The QoR-9 scores returned to preoperative values at approximately the seventh postoperative day after a significant decrease from POD1 to POD5 in this inpatient population after liver resection. The QoR-9 was the most cited instrument to assess recovery , but it was mostly used for ambulatory surgery. It was recommended for postoperative recovery and audit for quality assessment purposes . The time course in our inpatient population confirms the earlier reported responsiveness to change of the QoR-9 in the ambulatory setting. As the quality of recovery in this pilot trial comprehensively measures the influence of patients' overall health status on well being, it may also provide a summary measure of current and past disease severity.
The shorter QoR-9 test works better during the first week of recovery and detects differences during that period easily because of a short recall time, which allows repeated measurement in this period. In addition, it was easier and took less time for patients to answer these questions compared with the SF-36. The SF-36 with the shortest recall time of 7 days is not designed to detect fast changes within 1 week. But both tests were feasible to assess quality of recovery after major abdominal surgery, without overloading patients who had recently undergone major surgery and also giving the staff an easy to handle instrument during daily clinical care in the preoperative and postoperative setting [8,32].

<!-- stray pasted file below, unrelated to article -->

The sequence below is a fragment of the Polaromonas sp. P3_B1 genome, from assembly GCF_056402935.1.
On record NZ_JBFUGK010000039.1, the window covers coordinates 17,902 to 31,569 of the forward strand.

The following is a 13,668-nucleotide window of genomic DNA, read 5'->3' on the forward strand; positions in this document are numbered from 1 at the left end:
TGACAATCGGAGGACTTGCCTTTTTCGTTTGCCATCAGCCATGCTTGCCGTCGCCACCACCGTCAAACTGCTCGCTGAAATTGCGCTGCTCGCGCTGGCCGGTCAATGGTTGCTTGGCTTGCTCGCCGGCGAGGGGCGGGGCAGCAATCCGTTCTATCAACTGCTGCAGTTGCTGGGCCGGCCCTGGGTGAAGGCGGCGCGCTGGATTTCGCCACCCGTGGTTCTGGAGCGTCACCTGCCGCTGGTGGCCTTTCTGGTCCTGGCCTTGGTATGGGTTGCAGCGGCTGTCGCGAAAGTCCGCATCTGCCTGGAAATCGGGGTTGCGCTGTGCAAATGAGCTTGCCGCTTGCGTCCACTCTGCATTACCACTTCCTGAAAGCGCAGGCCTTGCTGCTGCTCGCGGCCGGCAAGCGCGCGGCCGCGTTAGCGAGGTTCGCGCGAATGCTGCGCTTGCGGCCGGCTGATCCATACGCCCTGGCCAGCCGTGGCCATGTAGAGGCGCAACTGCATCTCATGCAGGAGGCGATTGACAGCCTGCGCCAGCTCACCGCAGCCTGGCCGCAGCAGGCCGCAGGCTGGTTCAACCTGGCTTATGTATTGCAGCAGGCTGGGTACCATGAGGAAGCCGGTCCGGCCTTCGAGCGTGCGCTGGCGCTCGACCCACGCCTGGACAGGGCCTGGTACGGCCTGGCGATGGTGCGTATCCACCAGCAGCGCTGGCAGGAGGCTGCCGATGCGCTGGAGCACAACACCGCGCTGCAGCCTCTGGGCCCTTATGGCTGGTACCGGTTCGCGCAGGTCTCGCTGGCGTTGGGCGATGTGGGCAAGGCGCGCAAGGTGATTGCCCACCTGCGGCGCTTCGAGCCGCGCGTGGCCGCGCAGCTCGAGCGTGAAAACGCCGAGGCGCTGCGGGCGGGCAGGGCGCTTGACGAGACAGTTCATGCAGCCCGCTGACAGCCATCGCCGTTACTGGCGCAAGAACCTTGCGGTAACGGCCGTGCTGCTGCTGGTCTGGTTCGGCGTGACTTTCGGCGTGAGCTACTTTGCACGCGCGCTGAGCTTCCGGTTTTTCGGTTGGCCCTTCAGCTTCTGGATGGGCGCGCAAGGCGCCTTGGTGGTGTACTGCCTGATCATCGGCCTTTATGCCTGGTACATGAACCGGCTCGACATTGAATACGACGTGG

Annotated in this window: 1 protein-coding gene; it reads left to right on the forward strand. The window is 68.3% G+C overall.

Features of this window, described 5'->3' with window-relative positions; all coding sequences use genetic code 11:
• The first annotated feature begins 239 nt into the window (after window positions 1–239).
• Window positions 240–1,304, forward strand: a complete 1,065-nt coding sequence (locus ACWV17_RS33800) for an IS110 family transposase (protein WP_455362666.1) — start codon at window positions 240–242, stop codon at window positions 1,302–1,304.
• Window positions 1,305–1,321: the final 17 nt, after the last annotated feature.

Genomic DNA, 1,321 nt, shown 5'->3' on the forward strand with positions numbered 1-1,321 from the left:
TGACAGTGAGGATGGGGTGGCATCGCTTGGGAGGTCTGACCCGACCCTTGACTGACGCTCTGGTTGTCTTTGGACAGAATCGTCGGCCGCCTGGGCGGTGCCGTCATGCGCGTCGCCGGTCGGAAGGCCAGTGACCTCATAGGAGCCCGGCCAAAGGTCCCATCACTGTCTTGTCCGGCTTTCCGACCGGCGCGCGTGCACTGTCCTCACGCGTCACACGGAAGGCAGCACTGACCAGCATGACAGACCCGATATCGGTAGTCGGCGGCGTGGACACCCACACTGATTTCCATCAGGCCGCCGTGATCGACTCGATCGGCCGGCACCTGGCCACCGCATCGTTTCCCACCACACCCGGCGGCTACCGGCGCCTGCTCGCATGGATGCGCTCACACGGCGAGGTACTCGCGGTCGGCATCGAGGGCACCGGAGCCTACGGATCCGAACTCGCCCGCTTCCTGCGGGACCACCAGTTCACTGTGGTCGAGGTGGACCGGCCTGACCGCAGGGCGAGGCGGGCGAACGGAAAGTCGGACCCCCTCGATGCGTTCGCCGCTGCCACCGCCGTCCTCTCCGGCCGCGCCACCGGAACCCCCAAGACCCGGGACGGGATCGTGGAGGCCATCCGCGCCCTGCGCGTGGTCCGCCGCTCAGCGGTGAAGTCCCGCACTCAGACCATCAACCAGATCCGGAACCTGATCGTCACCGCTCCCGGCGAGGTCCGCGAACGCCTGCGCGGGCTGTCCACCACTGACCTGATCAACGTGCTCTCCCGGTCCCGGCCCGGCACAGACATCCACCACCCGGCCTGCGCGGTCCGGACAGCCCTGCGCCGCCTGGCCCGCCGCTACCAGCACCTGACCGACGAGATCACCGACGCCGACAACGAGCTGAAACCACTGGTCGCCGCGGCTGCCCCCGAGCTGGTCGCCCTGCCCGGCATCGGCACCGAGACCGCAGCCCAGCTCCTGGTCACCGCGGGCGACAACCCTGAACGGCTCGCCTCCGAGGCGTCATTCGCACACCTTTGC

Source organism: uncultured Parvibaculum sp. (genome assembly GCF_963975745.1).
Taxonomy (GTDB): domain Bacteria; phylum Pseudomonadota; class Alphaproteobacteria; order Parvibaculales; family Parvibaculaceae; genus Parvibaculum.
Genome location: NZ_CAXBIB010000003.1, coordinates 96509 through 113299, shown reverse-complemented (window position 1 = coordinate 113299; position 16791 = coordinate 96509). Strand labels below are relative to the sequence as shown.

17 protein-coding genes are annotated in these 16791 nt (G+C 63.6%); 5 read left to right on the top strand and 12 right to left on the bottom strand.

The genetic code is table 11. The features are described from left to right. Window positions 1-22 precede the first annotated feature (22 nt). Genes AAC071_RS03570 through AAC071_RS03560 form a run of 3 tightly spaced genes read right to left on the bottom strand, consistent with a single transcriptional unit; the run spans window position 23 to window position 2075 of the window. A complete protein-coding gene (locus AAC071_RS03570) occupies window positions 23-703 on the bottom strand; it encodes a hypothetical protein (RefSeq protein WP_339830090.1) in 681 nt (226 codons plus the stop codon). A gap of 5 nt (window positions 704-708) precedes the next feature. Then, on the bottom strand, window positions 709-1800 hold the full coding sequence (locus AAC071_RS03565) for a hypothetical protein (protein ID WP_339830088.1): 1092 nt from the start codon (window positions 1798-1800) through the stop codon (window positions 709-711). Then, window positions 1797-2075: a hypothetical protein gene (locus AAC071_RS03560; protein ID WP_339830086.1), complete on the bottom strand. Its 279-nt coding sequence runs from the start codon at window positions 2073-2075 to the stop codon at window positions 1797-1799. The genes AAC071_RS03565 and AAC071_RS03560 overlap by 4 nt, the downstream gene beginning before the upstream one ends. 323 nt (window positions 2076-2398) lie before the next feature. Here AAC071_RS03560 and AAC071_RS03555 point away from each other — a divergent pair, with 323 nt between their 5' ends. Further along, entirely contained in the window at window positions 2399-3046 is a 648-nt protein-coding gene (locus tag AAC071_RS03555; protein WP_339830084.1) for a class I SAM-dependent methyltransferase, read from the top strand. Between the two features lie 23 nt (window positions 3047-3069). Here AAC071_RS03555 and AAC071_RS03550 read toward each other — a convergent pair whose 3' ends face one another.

The time to fill in a questionnaire is one aspect of its acceptance: the longer it takes, the less acceptable it is . Weinberger et al.  assessed the time required to fill in the SF-36 by two different methods of administration. Self-administration required about 13 min, whereas a trained interviewer took only 10 min. The shorter QoR-9 takes 2–3 min to fill in by self-administration . We found fill-in times were comparable to those of others in a major abdominal surgical patient population .
Quite interestingly, we found even in this observational trial with a limited sample size that the baseline PCS reflecting physical health was significantly lower with a high effect size in the group with complications compared with the group with no complications. No difference could be found for baseline MCS or the QoR-9 score taken prior to surgery. However, Anthony et al.  found preoperative differences between patients with and without complications after colon surgery for mental and social functioning.